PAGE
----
Tinkering with solvent helps to regulate the crystallization behavior of amino acids

During my PhD research, I investigated the possibility to influence the crystallization behavior of glycine by means of crystallization experiments under ambient conditions. I could show that it is possible to control the crystal formation of glycine from aqueous solution by isotopic exchange (H/D-exchange) on the solvent or the addition of mineral powder.

Glycine, the smallest amino acid, can crystallize from aqueous solution in different stable solid forms that are called α and γ polymorphs. I could show, on a statistical basis, that glycine forms the γ polymorph from heavy water (D2O) solutions instead of the α form, which is known to crystallize from normal water (H2O). Additionally, my studies regarding the introduction of inorganic powdered material, like fluorapatite (Ca5[F(PO4)3]) or calcite (CaCO3), into the crystallization system, also lead to γ formation. That is, our studies showed that the H/D exchange as well as the introduction of inorganic surfaces to the crystallization system influence and even regulate the crystallization behavior of glycine immensely.

The scheme illustrates that either deuteration of the molecule (top) or the application of biominerals (bottom) can lead to crystallization of γ-glycine (right) instead of α-glycine (left) from solution.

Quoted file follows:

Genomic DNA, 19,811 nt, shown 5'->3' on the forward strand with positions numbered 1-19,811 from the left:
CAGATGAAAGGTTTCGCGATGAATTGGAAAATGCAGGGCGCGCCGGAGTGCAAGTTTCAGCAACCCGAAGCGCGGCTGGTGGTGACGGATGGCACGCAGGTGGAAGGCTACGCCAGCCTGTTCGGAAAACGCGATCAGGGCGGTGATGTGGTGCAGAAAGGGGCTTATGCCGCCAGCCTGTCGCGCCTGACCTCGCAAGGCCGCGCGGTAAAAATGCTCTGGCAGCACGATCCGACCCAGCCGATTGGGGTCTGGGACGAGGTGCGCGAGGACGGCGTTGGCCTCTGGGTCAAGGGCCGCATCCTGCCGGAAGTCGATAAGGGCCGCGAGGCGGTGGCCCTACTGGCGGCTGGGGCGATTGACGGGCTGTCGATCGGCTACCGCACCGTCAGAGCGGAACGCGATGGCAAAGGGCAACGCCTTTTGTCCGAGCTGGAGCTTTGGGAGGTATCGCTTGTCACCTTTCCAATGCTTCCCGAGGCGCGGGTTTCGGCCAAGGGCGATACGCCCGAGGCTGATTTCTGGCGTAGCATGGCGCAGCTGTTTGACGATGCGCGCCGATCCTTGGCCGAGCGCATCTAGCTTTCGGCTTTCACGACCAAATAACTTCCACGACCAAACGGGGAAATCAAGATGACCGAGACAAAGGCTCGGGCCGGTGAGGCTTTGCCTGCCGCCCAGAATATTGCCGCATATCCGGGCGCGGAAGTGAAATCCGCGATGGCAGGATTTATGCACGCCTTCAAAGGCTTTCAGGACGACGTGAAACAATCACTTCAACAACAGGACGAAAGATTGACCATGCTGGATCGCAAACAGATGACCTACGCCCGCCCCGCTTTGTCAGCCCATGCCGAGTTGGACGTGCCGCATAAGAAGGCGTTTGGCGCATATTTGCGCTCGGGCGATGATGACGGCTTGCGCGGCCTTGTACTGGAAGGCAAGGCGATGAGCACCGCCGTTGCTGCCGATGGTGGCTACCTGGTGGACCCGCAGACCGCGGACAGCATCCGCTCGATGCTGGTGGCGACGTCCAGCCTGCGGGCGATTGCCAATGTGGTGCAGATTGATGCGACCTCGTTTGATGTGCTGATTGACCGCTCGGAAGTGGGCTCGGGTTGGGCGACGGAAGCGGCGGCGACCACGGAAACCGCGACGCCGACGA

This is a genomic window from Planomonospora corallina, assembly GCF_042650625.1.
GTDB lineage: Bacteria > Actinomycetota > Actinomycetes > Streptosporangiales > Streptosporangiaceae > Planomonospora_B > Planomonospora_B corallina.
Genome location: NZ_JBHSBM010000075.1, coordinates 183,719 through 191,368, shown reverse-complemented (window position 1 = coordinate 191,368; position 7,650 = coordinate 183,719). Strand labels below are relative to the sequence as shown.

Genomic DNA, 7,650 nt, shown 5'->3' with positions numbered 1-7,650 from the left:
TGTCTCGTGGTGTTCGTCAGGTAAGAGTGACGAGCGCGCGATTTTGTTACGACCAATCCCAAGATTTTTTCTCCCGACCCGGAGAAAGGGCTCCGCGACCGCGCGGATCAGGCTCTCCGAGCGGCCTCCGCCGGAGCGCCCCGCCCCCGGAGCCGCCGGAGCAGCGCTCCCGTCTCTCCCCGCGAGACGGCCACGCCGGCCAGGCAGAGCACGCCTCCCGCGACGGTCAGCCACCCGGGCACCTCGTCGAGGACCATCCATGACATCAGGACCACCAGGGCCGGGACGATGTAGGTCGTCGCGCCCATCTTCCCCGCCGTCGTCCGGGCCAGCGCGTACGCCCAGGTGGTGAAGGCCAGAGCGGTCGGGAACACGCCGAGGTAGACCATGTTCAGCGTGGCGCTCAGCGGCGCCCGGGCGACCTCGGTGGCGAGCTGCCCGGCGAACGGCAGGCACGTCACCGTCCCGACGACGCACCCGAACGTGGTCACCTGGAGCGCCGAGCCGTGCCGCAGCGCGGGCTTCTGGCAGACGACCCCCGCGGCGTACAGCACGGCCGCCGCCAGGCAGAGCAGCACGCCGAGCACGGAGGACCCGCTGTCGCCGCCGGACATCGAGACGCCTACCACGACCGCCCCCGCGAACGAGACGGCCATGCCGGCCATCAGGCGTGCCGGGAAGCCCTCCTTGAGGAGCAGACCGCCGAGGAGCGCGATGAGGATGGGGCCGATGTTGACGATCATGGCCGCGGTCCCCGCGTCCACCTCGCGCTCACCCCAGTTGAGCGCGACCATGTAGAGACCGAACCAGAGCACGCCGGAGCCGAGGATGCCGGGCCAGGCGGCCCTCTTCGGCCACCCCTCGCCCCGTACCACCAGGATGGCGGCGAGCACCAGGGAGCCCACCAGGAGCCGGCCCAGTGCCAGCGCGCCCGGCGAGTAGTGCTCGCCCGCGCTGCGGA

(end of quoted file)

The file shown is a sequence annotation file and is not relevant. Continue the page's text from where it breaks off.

As methods the experimental grazing-incidence X-Ray diffraction (GIXRD) investigations accompanied by force field simulations were carried out to describe the interface between the amino acid solution and the biomineral surface structure. The support by computational methods offered an insight into the molecular interaction level and thereby provided nice approaches to explain the observed phenomena.

The video shows force field based molecular dynamic simulations regarding the dissolution of an interacting glycine dimer in aqueous environment of H2O and D2O molecules. Further, it shows the crystallization of glycine from a water solution droplet on fluorapatite (100) surface and calcite (101) surface.

Link to the PhD thesis of Anna Kupka: “Untersuchungen zur Steuerung des Kristallisationsverhaltens von Aminosäuren in Lösung durch den Einsatz von Deuterium oder Biomineralien”

Link to Graduate School Solvation Science

About the Author

anna_kupkaDr. Anna Kupka has recently accomplished her PhD research in the department of Inorganic Chemistry I at Ruhr-University Bochum, as a stipend holder from Graduate School of Solvation Science, GSS, RESOLV. She has had research stays in various scientific institutions in Spain, Italy and France including her GSS internship in Spain, and has attended several conferences.